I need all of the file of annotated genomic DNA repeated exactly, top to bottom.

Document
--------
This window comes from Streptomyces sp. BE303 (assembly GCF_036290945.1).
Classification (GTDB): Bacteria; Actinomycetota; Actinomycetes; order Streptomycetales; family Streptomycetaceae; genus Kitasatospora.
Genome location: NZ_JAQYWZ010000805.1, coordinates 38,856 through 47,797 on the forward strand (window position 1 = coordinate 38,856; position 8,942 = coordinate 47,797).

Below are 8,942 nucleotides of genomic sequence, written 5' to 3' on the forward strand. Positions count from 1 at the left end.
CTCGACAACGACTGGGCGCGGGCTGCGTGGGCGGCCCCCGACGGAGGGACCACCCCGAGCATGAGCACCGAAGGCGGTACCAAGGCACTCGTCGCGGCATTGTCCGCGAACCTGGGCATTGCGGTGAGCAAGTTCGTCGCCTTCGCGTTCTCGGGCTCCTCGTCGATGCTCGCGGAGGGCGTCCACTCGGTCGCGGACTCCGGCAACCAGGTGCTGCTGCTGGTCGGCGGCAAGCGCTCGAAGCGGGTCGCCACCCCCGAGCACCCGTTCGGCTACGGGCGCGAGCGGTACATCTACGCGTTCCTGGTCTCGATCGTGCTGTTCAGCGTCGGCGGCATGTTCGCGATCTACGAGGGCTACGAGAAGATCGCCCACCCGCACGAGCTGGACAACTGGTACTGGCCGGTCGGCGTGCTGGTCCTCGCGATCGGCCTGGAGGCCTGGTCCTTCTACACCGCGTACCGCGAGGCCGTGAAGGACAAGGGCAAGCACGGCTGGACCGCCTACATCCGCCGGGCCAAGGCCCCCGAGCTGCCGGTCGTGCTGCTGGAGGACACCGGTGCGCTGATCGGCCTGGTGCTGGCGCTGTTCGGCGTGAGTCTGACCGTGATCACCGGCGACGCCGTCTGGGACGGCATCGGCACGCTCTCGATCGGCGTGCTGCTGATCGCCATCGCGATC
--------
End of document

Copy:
This window comes from Streptomyces sp. BE303 (assembly GCF_036290945.1).
Classification (GTDB): Bacteria; Actinomycetota; Actinomycetes; order Streptomycetales; family Streptomycetaceae; genus Kitasatospora.
Genome location: NZ_JAQYWZ010000805.1, coordinates 38,856 through 47,797 on the forward strand (window position 1 = coordinate 38,856; position 8,942 = coordinate 47,797).

Below are 8,942 nucleotides of genomic sequence, written 5' to 3' on the forward strand. Positions count from 1 at the left end.
CTCGACAACGACTGGGCGCGGGCTGCGTGGGCGGCCCCCGACGGAGGGACCACCCCGAGCATGAGCACCGAAGGCGGTACCAAGGCACTCGTCGCGGCATTGTCCGCGAACCTGGGCATTGCGGTGAGCAAGTTCGTCGCCTTCGCGTTCTCGGGCTCCTCGTCGATGCTCGCGGAGGGCGTCCACTCGGTCGCGGACTCCGGCAACCAGGTGCTGCTGCTGGTCGGCGGCAAGCGCTCGAAGCGGGTCGCCACCCCCGAGCACCCGTTCGGCTACGGGCGCGAGCGGTACATCTACGCGTTCCTGGTCTCGATCGTGCTGTTCAGCGTCGGCGGCATGTTCGCGATCTACGAGGGCTACGAGAAGATCGCCCACCCGCACGAGCTGGACAACTGGTACTGGCCGGTCGGCGTGCTGGTCCTCGCGATCGGCCTGGAGGCCTGGTCCTTCTACACCGCGTACCGCGAGGCCGTGAAGGACAAGGGCAAGCACGGCTGGACCGCCTACATCCGCCGGGCCAAGGCCCCCGAGCTGCCGGTCGTGCTGCTGGAGGACACCGGTGCGCTGATCGGCCTGGTGCTGGCGCTGTTCGGCGTGAGTCTGACCGTGATCACCGGCGACGCCGTCTGGGACGGCATCGGCACGCTCTCGATCGGCGTGCTGCTGATCGCCATCGCGATC